Are your targets helping you, or setting you up for failure?
Just because you go to the range once or twice a month, doesn’t mean you’re ready to protect yourself in an actual gunfight. In fact, you’re actually just playing at training, and someone will be giving your eulogy if you ever have to protect yourself from “Mongo the ex-con.”
The problem begins when we go to the range and get our targets. We pick one out and it’s usually something like the B-27 qualification target. We hang it up and proceed to put some holes in it, and think to ourselves, “I did pretty good!” The problem with this is that you will inevitably revert to your range training if you ever have to shoot on the street. Let’s look at the problems in this scenario.
There is a huge difference between marksmanship training and training to fight.
The above mentioned target is fine if all you want to do is keep score on a piece of paper. It has nice, big scoring rings, which are great for seeing who can get a better score, but that’s all. The “X” in the center is considerably lower than the vitals on a human opponent. Very little credit is given for making head shots on it. While there is some value in them, this is probably the least useful of targets if you are training to fight!
Next, we have the various picture style silhouette targets. These can range from just a black outline with some arms sticking out, to full color targets with bad guys pointing guns at you, displaying knives, or even holding someone hostage. Some will be camouflaged, and some will show outlines of the human anatomy. Targets like this are used to accustom new shooters to the fact that yes, you will be shooting at another human being with your gun, and yes, that human being will usually have something in their hand that can hurt you. With non-visible scoring rings, and more realistic targets, shooters are forced to focus on placing their rounds center of mass. Perfect!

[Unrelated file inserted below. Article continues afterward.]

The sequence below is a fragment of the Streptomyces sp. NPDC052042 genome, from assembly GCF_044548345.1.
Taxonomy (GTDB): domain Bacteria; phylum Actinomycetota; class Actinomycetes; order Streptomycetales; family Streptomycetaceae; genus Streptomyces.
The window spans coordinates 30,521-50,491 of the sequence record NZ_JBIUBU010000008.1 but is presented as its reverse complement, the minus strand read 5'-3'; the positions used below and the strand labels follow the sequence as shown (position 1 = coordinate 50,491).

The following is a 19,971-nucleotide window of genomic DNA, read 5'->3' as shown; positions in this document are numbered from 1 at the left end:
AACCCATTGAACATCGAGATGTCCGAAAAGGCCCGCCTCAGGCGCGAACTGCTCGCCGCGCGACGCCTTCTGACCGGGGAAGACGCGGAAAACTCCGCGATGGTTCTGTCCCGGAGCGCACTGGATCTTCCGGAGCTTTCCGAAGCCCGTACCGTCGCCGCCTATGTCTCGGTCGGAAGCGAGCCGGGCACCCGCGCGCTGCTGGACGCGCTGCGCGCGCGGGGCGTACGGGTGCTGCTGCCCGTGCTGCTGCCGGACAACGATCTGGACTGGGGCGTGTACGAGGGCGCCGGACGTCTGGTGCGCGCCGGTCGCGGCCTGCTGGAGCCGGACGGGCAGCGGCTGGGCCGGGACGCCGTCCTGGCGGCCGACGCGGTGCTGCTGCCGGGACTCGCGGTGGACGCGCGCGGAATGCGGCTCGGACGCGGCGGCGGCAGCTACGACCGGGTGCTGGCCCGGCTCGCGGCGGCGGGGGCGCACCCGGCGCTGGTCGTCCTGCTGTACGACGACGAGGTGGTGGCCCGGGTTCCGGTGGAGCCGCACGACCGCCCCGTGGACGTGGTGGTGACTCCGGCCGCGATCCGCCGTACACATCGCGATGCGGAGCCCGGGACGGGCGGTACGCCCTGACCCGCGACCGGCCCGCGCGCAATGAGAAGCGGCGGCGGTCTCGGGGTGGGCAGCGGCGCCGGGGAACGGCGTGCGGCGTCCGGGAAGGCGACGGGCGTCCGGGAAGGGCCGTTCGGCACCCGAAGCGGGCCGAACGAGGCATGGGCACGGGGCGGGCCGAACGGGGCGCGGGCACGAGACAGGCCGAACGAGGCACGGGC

What’s wrong here is that the shooter becomes accustomed to shooting at a similar shaped target all the time. If the target is the same height all the time, and the shooter only practices at the “statistical” gunfight distance of seven yards, it becomes even worse. The shooter becomes used to a target that is always the same height, same distance, and same shape. What happens when Bubba the armed robber comes upstairs or downstairs, presenting an abstract target? It doesn’t look like it does on the range and the shooter freezes up or misses altogether. Cue the funeral march.
Making your training better
What can you do to make your training more relevant? First, use targets at unknown distances. Get used to taking a sight picture at different ranges. Change the shape and size of your targets. Fold the target in half to find out what it’ll be like to shoot at a sideways adversary. Cover the bottom half of the target, simulating a target behind a car. Angle the target to you, so you don’t have the ideal “center of mass” shot.
Change the height of the targets. Condition yourself to transition between higher and lower targets, and maintain your sight picture. Want to work on moving targets? Tie balloons to pieces of string three to five yards long, and hang them from target sticks. You will get a good taste of how difficult it is to hit a moving target. To work on precision shots or “hostage” shots, take a cardboard IDPA target and staple another one on it, with the white backside facing out. Make sure most of the target is covered up, so you have to focus your shots.
One of the goals here is to be able to make your shots as fast and as accurately as you can. This is not the time for sloppy marksmanship. You also need to get in the habit of making up your bad hits. If you have a bad hit on the target, shoot it again! The whole idea of only shooting one or two rounds fails miserably on the street when the assailant moves after the first shot, and you have to shoot several times to put him down. So train yourself to do it beforehand.
Basic range drills are just that: basic range drills. Once we have the fundamentals down, we need to step up our training regimen and make it harder on ourselves. The harder our training, the easier the fight will be. Train yourself to fight and win, so you can avoid the cheap flowers and kind words at the funeral.
[ Steve Collins owns S&L Training in SW Missouri, teaching concealed carry and defensive firearms and tactics. He is a former member of the US Army Marksmanship Unit and an NRA Certified Firearms Instructor. For more information on training opportunities, contact him at firstname.lastname@example.org, or go to www.sandltraining.com. ]